Best!

Lin

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Hi Ben,

I noticed in Schell et al paper, they mentioned that “gas/particle partitioning of these compounds is simulated as an absorption process into the organic mass on the aerosol particle”. The SOA code is also based on this right? I am thinking, if i want to calculate the gas/particle partitioning of the compound into the PM2.5, not “organic mass”. which part of the code should i change?

Thanks so much!!
Lin

Hi Lin,

You are right that we calculate the gas/particle partitioning of most of the organic aerosol (SOA and POA) as an absorption process into the organic mass of aerosols described by Raoult’s Law. Although there are situations where adsorption also may play a role, there is broad consensus and overwhelming evidence from laboratory experiments that this is the correct mechanism so I would not advise changing this aspect of the particle microphysics.

However, if you do want to explore the impact of this approach or modifications to it, you can find it in the function soabisect within the file SOA_DEFN.F. This function takes as input the total mass of organic species to partition, their saturation concentrations (i.e. vapor pressures), and the total organic aerosol mass in moles.

Best wishes,
Ben

Hi Ben,

I have another question about the partition coefficient. In the paper you sent me “Coupled Partitioning, Dilution, and Chemical Aging of Semivolatile Organics”, it is defined as:


But from the papers i read before, partition coefficient is defined as (F/TSP)/A, F is particulate phase concentration and A is gas phase concentration. I am kind of confused what is the difference between these two and why they are different. Could you help explain this?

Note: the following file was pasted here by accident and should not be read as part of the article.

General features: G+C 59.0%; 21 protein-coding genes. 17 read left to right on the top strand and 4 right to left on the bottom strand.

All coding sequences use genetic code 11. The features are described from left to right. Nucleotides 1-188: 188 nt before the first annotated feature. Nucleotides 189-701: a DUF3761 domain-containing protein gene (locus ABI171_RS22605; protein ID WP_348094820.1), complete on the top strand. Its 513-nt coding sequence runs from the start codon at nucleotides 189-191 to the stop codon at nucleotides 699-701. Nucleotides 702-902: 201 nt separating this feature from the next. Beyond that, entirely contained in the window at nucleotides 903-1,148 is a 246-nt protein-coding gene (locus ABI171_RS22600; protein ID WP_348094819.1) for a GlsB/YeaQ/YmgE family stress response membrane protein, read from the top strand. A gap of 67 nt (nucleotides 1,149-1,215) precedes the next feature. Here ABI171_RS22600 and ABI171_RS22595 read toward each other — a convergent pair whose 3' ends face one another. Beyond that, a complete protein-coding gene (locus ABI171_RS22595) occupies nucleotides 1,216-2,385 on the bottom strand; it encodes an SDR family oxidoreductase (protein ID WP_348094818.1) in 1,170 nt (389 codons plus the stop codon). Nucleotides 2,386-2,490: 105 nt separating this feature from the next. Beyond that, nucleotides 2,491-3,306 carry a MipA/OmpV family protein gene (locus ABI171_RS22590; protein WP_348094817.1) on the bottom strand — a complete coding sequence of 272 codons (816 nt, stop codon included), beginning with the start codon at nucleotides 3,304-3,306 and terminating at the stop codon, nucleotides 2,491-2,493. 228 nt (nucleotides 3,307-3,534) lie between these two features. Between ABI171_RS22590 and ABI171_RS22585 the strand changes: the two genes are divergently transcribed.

Thanks so much!!
Lin

Hi Lin,

The term partitioning coefficient may have been used in the past to mean different things. The term in equation 1 above is often called the aerosol mass fraction, which is essentially [Particle Phase Conc]/[Total Particle + Gas Conc]. If you look at the supporting info for that paper, you can find that the definition of C* is actually the reciprocal of the formula (F/TSP)/A formula that you have found in other papers.

Cheers,
Ben

Hi Ben,

Thanks for your help!! What i am doing is i tried to add gas particle partitioning of a series of other gases using the same method as the SOA gas particle partitioning. But i want to calculate partition to all PM2.5 particles not just OA. I wonder if i could do this simply changed the aerosol mass fraction from using OA to using TSP. That is changing [Particle Phase Conc of i]/[TSP + Gas Conc]. Particle conc=TSP*aerosol mass fraction.

Best!
Lin

Hi Ben,

Thanks so much for all your help!! I have one question regarding the SOA_DEFN.F code.

  1. For the “Calculate the Initial Partitioning of Each volatile compound” part, the initial fraction of each semivolatile compound is calculated as fear=totorg/(totorg+c0*mw), caer(i)=ctotf(i)*fear. Why using total organic aerosol to calculate fear, not individual aerosol species.

Best Regards!
Lin

Hi Lin,

Unfortunately, we cannot extend the Raoult’s Law -based approach for calculating OA partitioning to the nonOA species. You can check out, for example, the documentation for the ISORROPIA II model that we use to calculate the vapor pressures of nonOA species:

Let me know if I have misunderstood your question.
Cheers,
Ben

Hello Lin,

We use the totorg in this case in order to calculate an upper bound on the aerosol fraction of each species. These initial guesses will then be passed to the bisection solver which will further refine the answer. If we used a value smaller than totorg, then it is possible that we would underestimate the upper bound and the solver would perhaps be unstable.

Cheers,
Ben

Hi Ben,

Got it, thanks! So in the following code, is the solved orgmoles the total moles of organic aerosol or the moles of individual organic species?

Best Regards!
Lin

Yep, orgmoles is the total moles of organic aerosol in the particle phase.
Cheers,
Ben

Hi Ben,

Sorry to bother you again… I have one more question, so what equation does the soabisect function solve?

Best Regards!
Lin

No Problem Lin,

The objective function used for the bisection solver is:

image

which is minimized so the f(n) is as close to zero as possible. Here, Nsv = the total number of semivolatile species, C_T,i is the total mass concentration of species i. C*_i is the saturation concentration of species i in mass units, mw_i is the molecular weight of species i, n_NV is the total number of nonvolatile POA and SOA moles, and n_OA is the total number of moles of organic aerosol. n_OA is the variable that the bisection solver varies to minimize f(n).

Cheers,
Ben